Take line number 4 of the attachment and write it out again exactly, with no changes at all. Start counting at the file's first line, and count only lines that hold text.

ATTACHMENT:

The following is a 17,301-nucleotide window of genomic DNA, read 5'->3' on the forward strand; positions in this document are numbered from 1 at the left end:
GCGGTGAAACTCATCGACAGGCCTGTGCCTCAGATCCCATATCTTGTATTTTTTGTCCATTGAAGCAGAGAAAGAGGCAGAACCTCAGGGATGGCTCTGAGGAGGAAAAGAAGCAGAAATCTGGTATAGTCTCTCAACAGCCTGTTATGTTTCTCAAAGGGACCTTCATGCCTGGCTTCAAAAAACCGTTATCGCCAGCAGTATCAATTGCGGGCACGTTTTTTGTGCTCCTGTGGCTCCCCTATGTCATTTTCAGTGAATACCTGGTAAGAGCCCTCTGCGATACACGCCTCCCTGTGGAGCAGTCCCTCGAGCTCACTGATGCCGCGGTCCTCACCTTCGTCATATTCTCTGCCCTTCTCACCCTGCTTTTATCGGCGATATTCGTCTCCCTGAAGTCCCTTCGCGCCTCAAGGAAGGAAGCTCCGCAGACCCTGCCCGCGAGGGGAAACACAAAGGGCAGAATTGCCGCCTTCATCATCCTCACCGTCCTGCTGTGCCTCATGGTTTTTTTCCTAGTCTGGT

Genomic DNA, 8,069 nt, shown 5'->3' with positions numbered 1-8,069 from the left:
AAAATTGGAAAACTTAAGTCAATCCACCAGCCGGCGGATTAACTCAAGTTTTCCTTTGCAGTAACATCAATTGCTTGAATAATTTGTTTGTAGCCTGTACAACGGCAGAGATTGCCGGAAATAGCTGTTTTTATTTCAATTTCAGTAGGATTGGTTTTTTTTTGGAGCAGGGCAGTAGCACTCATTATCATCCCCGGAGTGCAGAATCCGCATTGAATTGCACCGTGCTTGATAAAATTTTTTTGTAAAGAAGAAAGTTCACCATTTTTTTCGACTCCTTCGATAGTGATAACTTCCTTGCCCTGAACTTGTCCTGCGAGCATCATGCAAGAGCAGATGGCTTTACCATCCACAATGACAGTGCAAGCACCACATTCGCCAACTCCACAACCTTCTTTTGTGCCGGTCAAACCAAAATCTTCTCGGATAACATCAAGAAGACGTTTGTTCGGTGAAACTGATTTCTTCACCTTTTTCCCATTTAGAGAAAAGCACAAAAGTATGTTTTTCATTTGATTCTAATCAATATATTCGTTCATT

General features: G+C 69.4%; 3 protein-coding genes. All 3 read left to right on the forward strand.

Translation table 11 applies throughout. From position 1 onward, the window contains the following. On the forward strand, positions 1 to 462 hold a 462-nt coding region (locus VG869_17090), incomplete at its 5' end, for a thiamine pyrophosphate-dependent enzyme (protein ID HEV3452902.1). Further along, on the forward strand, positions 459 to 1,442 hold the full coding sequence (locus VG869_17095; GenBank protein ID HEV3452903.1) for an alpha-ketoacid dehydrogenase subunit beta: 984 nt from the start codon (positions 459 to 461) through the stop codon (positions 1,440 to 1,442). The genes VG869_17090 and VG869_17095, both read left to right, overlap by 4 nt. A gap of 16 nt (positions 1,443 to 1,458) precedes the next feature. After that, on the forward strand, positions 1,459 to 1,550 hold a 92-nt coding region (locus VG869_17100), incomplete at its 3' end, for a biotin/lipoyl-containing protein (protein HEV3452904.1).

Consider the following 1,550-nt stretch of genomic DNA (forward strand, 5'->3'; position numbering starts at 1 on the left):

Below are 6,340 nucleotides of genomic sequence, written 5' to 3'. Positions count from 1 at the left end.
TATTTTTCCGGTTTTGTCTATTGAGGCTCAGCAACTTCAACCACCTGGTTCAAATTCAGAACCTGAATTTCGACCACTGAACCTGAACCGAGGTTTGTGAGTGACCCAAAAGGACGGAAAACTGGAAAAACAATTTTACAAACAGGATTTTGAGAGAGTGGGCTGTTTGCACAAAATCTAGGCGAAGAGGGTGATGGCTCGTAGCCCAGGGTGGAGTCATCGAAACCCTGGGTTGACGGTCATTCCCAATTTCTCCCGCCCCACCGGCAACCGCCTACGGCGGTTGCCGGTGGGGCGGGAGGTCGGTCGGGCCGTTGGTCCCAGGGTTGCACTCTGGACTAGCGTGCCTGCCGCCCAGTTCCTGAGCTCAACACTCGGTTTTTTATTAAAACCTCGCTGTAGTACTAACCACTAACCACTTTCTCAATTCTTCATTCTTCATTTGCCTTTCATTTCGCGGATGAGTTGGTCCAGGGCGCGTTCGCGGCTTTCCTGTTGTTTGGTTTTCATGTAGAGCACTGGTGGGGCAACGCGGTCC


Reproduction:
AAAATTGGAAAACTTAAGTCAATCCACCAGCCGGCGGATTAACTCAAGTTTTCCTTTGCAGTAACATCAATTGCTTGAATAATTTGTTTGTAGCCTGTACAACGGCAGAGATTGCCGGAAATAGCTGTTTTTATTTCAATTTCAGTAGGATTGGTTTTTTTTTGGAGCAGGGCAGTAGCACTCATTATCATCCCCGGAGTGCAGAATCCGCATTGAATTGCACCGTGCTTGATAAAATTTTTTTGTAAAGAAGAAAGTTCACCATTTTTTTCGACTCCTTCGATAGTGATAACTTCCTTGCCCTGAACTTGTCCTGCGAGCATCATGCAAGAGCAGATGGCTTTACCATCCACAATGACAGTGCAAGCACCACATTCGCCAACTCCACAACCTTCTTTTGTGCCGGTCAAACCAAAATCTTCTCGGATAACATCAAGAAGACGTTTGTTCGGTGAAACTGATTTCTTCACCTTTTTCCCATTTAGAGAAAAGCACAAAAGTATGTTTTTCATTTGATTCTAATCAATATATTCGTTCATT